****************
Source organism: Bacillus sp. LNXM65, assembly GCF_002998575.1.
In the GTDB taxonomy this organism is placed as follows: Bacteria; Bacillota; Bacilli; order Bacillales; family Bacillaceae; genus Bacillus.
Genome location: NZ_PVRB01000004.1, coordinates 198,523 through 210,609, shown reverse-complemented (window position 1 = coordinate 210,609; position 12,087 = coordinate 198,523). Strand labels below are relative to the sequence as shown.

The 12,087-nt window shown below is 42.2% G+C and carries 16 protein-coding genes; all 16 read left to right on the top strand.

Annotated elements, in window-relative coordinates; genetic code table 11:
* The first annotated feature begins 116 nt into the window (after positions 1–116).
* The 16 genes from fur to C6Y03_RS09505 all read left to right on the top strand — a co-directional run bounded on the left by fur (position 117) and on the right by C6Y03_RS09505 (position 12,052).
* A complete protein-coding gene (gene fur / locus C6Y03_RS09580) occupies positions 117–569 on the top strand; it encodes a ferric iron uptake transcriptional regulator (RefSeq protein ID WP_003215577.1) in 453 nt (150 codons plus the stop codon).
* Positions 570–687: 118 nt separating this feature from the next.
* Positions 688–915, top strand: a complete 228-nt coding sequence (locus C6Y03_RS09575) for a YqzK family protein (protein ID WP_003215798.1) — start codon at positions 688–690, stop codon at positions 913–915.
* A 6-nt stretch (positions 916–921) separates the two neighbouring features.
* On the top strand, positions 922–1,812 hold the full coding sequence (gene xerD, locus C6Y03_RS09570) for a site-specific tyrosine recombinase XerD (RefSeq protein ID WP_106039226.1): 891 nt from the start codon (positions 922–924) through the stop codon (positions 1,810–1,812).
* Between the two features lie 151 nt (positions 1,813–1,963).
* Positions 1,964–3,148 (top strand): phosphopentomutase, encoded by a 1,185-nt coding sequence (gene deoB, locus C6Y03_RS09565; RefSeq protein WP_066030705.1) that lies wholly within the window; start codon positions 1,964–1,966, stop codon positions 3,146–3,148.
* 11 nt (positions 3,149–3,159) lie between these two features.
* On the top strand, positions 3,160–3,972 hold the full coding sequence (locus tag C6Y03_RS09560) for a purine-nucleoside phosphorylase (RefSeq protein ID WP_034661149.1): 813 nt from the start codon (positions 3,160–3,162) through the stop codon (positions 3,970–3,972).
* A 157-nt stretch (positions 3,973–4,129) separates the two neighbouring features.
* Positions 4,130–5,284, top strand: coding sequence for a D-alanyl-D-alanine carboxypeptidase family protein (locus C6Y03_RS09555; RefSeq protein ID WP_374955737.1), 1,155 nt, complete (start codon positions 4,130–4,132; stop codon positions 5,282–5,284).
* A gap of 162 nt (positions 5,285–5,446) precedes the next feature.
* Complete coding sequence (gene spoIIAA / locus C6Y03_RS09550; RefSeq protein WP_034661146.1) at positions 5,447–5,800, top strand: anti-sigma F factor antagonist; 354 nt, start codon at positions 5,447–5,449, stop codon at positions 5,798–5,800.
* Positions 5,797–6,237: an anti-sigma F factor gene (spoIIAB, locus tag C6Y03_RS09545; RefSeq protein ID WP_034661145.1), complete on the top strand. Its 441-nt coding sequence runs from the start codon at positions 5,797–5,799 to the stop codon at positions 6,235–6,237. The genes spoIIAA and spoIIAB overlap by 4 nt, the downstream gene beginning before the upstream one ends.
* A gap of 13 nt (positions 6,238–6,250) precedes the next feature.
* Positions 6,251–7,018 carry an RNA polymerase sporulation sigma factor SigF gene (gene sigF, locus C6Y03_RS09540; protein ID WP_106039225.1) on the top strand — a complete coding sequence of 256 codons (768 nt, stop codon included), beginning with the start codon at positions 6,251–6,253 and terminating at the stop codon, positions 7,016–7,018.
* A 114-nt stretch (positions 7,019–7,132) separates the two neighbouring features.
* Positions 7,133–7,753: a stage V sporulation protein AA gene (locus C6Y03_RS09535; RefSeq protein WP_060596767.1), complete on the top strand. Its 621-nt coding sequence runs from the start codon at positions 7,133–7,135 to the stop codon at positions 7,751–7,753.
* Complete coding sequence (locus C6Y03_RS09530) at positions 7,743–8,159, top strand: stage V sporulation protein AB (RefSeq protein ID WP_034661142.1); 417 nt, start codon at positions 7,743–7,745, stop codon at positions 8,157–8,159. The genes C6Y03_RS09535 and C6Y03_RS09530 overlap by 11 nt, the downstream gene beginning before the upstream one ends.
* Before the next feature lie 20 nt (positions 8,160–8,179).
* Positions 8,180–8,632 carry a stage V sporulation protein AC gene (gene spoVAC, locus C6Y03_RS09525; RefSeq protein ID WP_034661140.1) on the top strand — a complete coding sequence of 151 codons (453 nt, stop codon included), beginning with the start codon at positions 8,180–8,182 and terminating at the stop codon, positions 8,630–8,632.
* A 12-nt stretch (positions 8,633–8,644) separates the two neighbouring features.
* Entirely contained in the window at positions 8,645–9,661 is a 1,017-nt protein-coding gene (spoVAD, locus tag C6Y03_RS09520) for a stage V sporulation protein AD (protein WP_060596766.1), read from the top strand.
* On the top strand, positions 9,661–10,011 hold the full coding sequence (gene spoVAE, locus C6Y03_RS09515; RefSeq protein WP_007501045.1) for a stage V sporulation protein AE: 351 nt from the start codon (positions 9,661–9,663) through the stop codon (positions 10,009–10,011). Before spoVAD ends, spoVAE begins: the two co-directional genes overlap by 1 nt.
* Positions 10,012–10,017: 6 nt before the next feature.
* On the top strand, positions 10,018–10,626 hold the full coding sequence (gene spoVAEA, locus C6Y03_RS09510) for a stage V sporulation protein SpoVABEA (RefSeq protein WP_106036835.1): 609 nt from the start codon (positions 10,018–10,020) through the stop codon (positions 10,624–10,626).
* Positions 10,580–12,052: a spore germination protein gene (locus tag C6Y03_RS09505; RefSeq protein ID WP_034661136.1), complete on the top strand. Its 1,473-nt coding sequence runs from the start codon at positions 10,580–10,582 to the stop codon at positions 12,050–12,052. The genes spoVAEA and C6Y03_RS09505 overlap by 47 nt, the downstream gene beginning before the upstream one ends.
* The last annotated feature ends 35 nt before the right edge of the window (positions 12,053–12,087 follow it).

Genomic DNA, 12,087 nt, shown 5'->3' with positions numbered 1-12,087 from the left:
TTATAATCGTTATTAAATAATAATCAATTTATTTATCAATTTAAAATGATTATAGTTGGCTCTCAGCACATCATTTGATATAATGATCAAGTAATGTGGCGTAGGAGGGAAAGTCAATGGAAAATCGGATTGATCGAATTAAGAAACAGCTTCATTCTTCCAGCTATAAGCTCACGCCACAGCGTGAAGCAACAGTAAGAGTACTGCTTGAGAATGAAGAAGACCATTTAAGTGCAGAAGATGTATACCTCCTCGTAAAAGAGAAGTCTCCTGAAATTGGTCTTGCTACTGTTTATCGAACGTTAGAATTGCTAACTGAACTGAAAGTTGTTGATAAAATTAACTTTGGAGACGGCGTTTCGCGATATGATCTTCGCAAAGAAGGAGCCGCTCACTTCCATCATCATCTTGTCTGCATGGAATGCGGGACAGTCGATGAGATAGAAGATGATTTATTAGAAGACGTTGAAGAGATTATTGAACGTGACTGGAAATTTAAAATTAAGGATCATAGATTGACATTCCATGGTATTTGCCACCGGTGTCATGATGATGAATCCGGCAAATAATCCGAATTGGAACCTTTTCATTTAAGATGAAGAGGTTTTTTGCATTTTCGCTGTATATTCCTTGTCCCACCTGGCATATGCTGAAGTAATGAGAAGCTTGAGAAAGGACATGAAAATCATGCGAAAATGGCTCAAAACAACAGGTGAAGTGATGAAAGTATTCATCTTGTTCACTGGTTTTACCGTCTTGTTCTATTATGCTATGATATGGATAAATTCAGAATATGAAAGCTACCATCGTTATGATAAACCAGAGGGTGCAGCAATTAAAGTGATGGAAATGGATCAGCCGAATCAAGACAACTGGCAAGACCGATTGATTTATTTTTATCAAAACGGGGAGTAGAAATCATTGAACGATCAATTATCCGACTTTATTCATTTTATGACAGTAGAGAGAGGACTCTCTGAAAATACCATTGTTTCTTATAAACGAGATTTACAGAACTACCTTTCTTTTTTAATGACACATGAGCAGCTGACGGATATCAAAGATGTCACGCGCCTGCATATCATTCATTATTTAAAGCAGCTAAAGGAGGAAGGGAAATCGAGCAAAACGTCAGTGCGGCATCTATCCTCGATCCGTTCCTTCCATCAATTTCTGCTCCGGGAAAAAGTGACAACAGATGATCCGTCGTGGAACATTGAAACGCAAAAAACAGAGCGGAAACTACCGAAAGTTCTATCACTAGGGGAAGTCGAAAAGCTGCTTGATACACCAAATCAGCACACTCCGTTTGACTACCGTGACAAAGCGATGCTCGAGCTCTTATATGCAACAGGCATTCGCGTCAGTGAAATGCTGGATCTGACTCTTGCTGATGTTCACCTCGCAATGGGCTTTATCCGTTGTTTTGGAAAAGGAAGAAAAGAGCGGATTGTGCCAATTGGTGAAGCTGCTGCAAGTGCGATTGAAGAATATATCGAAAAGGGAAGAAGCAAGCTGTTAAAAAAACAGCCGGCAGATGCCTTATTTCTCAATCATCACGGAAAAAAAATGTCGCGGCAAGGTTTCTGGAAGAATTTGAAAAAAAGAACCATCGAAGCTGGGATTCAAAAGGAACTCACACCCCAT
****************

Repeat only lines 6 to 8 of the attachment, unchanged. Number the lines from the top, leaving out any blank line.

* The first annotated feature begins 116 nt into the window (after positions 1–116).
* The 16 genes from fur to C6Y03_RS09505 all read left to right on the top strand — a co-directional run bounded on the left by fur (position 117) and on the right by C6Y03_RS09505 (position 12,052).
* A complete protein-coding gene (gene fur / locus C6Y03_RS09580) occupies positions 117–569 on the top strand; it encodes a ferric iron uptake transcriptional regulator (RefSeq protein ID WP_003215577.1) in 453 nt (150 codons plus the stop codon).